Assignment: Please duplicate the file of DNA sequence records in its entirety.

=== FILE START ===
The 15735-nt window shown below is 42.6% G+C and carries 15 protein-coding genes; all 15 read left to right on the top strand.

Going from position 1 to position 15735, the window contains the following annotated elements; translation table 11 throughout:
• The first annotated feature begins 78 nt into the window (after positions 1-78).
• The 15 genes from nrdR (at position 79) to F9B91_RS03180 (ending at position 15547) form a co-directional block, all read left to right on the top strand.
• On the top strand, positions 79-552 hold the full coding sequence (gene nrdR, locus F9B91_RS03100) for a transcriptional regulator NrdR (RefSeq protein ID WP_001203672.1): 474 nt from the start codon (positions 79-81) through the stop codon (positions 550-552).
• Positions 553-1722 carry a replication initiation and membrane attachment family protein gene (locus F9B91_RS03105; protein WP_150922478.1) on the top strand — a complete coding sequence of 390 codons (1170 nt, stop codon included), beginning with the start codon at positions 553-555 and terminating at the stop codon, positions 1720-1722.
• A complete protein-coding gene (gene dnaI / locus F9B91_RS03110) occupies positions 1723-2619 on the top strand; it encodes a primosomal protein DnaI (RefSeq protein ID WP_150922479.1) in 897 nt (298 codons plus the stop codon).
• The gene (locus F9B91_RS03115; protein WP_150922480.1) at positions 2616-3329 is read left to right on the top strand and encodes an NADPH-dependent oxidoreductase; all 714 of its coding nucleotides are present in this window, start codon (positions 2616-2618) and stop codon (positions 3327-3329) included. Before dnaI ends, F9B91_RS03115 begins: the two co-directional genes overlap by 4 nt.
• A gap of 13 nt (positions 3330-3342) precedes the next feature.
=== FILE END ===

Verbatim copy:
The 15735-nt window shown below is 42.6% G+C and carries 15 protein-coding genes; all 15 read left to right on the top strand.

Going from position 1 to position 15735, the window contains the following annotated elements; translation table 11 throughout:
• The first annotated feature begins 78 nt into the window (after positions 1-78).
• The 15 genes from nrdR (at position 79) to F9B91_RS03180 (ending at position 15547) form a co-directional block, all read left to right on the top strand.
• On the top strand, positions 79-552 hold the full coding sequence (gene nrdR, locus F9B91_RS03100) for a transcriptional regulator NrdR (RefSeq protein ID WP_001203672.1): 474 nt from the start codon (positions 79-81) through the stop codon (positions 550-552).
• Positions 553-1722 carry a replication initiation and membrane attachment family protein gene (locus F9B91_RS03105; protein WP_150922478.1) on the top strand — a complete coding sequence of 390 codons (1170 nt, stop codon included), beginning with the start codon at positions 553-555 and terminating at the stop codon, positions 1720-1722.
• A complete protein-coding gene (gene dnaI / locus F9B91_RS03110) occupies positions 1723-2619 on the top strand; it encodes a primosomal protein DnaI (RefSeq protein ID WP_150922479.1) in 897 nt (298 codons plus the stop codon).
• The gene (locus F9B91_RS03115; protein WP_150922480.1) at positions 2616-3329 is read left to right on the top strand and encodes an NADPH-dependent oxidoreductase; all 714 of its coding nucleotides are present in this window, start codon (positions 2616-2618) and stop codon (positions 3327-3329) included. Before dnaI ends, F9B91_RS03115 begins: the two co-directional genes overlap by 4 nt.
• A gap of 13 nt (positions 3330-3342) precedes the next feature.